Ever wonder how kids with autism see the world? That's all it may take to understand them.

If autism is a lock on the human mind, maybe empathy on an ultimate level is a kind of key.

At one of the worst points, she was banging her head on the floor and the walls of her bedroom, raging and crying.

And I was doing the same because I just didn't know what else to do anymore.

Something had triggered a full-on, pupil-dilated tantrum for my then-3-year-old, Emma, complete with hair-pulling and biting — both herself and me.


That's Emma around age 3. That sweet kid having a meltdown? HEARTBREAKING, let me tell you. All photos by Tana Totsch-Kimsey, used with permission.

Feeling just as helpless as I had the last dozen times this happened, I ticked down a mental checklist: Weird food? Wrong clothes? Too hot? Loud sounds? Missing toy? She fitfully stripped down to nothing, finally signaling to me that yes, it was the jammies. She curled up next to me (me, still sobbing) and promptly fell asleep, quiet and stark naked with brilliantly red-purple bruises blooming on her arms.

This is autism. Or one form of it anyway. It has many, many ways of showing itself.

It can be both good and bad. I'll get to the good.

Fully known as autism spectrum disorder, it's a neurodevelopmental quirk that results in various shades of social and behavioral issues. One of the most common challenges across the spectrum is communicating with others; people with autism struggle with the give-and-take flow of conversation, understanding how to interact with others, and processing their own or other people's feelings. They may even seem lost in their own world or unable to express their thoughts or emotions either verbally or nonverbally.

"Lost in their own world" often looks like this. We took over 100 pictures on family picture day, and this was the only useable one.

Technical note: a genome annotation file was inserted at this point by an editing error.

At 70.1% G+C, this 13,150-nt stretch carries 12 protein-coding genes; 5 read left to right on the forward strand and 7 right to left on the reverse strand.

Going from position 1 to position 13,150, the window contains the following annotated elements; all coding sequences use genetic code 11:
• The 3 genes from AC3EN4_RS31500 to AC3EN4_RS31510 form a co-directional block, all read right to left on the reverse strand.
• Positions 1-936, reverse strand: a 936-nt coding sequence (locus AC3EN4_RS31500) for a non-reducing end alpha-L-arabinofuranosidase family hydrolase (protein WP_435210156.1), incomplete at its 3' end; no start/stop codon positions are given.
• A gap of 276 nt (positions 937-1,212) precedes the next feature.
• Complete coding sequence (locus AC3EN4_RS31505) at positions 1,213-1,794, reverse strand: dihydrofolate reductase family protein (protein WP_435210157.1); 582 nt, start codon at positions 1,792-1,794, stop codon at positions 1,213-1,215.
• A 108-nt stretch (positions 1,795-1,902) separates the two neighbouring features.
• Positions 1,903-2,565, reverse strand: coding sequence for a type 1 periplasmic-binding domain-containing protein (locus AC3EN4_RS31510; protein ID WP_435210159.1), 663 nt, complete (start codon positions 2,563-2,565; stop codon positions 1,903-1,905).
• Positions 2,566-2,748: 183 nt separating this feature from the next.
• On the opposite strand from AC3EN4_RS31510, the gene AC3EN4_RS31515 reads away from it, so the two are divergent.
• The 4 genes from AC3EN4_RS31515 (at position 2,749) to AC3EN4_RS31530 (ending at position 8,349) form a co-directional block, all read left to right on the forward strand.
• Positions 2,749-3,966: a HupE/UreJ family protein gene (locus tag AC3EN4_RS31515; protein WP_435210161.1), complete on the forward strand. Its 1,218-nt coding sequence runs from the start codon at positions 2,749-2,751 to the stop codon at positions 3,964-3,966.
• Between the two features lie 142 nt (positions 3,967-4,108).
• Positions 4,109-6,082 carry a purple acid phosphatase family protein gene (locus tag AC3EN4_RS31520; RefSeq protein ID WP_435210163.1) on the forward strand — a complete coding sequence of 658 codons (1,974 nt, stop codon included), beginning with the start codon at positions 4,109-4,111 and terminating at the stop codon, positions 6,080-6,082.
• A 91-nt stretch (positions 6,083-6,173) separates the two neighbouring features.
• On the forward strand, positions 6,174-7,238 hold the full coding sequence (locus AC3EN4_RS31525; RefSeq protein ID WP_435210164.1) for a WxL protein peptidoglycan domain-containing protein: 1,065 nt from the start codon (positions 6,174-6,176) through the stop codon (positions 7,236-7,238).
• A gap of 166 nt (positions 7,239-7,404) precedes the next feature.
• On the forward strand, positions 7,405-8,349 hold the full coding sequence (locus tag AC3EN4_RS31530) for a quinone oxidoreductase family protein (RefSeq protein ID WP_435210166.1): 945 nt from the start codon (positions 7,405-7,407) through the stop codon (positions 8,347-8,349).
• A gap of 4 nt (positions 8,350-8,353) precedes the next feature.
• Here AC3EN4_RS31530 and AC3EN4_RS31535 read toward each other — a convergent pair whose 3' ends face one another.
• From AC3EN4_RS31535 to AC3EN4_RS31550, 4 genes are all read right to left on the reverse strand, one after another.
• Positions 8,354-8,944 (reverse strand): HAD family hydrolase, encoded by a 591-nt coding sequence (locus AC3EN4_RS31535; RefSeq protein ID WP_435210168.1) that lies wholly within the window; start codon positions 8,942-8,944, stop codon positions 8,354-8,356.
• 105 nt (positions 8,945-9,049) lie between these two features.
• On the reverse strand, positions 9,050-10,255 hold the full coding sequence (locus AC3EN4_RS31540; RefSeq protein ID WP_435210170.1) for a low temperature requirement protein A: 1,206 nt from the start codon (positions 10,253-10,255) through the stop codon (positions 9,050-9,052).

I have a non-autistic child, too. She's five years older than Emma, and I remember my biggest frustration as a brand-new parent was that I just wished she could tell me what she needed. And it wasn't long before she did: "Mama" quickly became "I have this?" and "Don't like that" and "I can do it myself" and — now — "Oh-em-gee, Mom, get out of my room, please, GOD, ugh!" She's 10; it's fun. She cracks jokes, she rails against gender biases, and she's lined up for honors classes.

But when Emma came along next with an incessant buzz of energy — ripping pages from books presumably for the feel of it, climbing and jumping off tall things presumably for the thrill of it, eating rocks and grass (and just about anything really) presumably for the taste of it — and all of it without being able to tell me anything at all about what she needed ... it took me a long while to understand that autism is not me being terrible at parenting.

What I learned is that Emma calls for a different kind of parenting altogether.


A typical day at home for us includes peanut butter smearing, cabinet scaling, mud eating, and paper ripping. It's a little exhausting sometimes.

Progress actually happened when I let go of what was "wrong" with Emma and started figuring out what to do about it.

Emma was nearly 4 years old by the time she was given an official autism diagnosis. But when the panel of specialists finally handed over their "findings" of autism spectrum disorder after a particularly awful six-hour doctor appointment, I distinctly felt at that point (and still do) that I could not have cared less what they wanted to call it.

The moment of the diagnosis wasn't a big deal to me because it didn't really change anything. By then, Emma was already in speech and occupational therapy and going to preschool, and all of that was helping some. But the autism label did eventually lead us to a kind of therapy we hadn't heard about before.